People pursue Ph.D.s for a variety of reasons. To argue from the perspective that the only payoff is an economic one is simply wrong-headed. This paragraph is a perfect illustration of what happens when you try to perform mind-reading on people not like yourself and see your subjects as focused primarily on a single value metric (namely $$$).
Even more fundamentally, many doctorates are simply not worth it in purely private-sector terms. A history Ph.D. can go into a corporate personnel department or marketing or consulting or launch their own startup or do a million other things — but it’s highly questionable whether they’ll do much better than they would have if they'd just taken a job straight out of college or acquired a master’s degree. So while computer science or statistics Ph.D.s can probably hop up a few rungs on the corporate ladder as a result of their degrees, and engineering and biology Ph.D.s can go get a job in a private lab, doctorate holders in the humanities and social sciences are often going to be underemployed.
But what would make anyone think that that's what motivates Ph.D.s in humanities and social sciences?
In fact, I suspect (and I'll admit I have no hard data on this) that most Ph.D.s in humanities would agree that “many doctorates are simply not worth it in purely private-sector terms”; they would then likely say that they don't care and that this kind of thing misses the point.
I'm going to answer this with personal experience here. I will always have scars from academia. There are things that I'm angry about from that but on the whole that doesn't mean my expectations have been “dashed.” That's simply experience, that's life, that's learning, that's perspective gained. Along the way I also acquired some nifty skills, dug deeply for many years and achieved expertise in a subject which I loved, contributed something of value to the world at large through teaching thousands of students, met and interacted with (some) brilliant people, and experienced things that were worth it and valuable to me whether or not they feed into a corporate job or show up on my resume. Could I have moved faster, more directly to a career as an x or y or something else? Sure. Of course that's possible. Any Ph.D. could have taken an alternate path and done something straight out of college and started a different career. I knew that back then and I know it now. But that wasn't my choice. That wasn't the point. There's a lot I would have lost that way.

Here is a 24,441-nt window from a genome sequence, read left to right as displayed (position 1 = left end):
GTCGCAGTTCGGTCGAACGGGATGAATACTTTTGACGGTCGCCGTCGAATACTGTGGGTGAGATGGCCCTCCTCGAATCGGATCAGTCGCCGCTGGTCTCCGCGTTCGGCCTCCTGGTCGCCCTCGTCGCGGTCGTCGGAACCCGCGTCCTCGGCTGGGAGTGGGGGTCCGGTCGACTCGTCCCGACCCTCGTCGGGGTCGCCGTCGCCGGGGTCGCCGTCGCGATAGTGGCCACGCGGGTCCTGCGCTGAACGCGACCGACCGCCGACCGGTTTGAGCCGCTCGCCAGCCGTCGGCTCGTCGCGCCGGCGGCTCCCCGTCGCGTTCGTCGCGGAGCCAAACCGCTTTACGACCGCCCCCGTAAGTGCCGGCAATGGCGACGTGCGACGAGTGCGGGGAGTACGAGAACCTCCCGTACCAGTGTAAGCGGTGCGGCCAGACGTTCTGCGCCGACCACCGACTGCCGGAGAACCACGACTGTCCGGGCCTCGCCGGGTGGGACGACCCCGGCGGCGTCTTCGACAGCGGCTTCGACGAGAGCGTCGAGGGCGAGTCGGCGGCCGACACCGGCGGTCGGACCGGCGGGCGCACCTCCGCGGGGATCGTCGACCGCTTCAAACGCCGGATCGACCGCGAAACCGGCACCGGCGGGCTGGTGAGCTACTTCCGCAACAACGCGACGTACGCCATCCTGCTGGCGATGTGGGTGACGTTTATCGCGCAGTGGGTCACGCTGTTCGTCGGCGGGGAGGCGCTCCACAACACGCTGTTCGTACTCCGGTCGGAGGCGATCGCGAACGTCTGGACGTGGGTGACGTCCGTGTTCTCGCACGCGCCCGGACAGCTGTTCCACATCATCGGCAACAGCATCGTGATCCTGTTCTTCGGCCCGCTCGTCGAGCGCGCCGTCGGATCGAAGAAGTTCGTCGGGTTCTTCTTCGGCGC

You can't have everything all at once. That's life. That's experience. That's common sense.
In the meantime though, keep an eye out for that army of English Ph.D.s and their impending revolution. They'll be the ones subversively loitering outside the shabbiest mid-century classroom building available, smoking hand-rolled cigarettes with fine imported tobacco while discussing Lacan's perspective on Pokemon, as mediated through Melville's minor epistolary works. ... Or possibly just talking about the weather and all the grading they have to do in intro composition courses. One or the other. Either way, you can't miss 'em. (And make sure to give them a wide berth as you walk past.)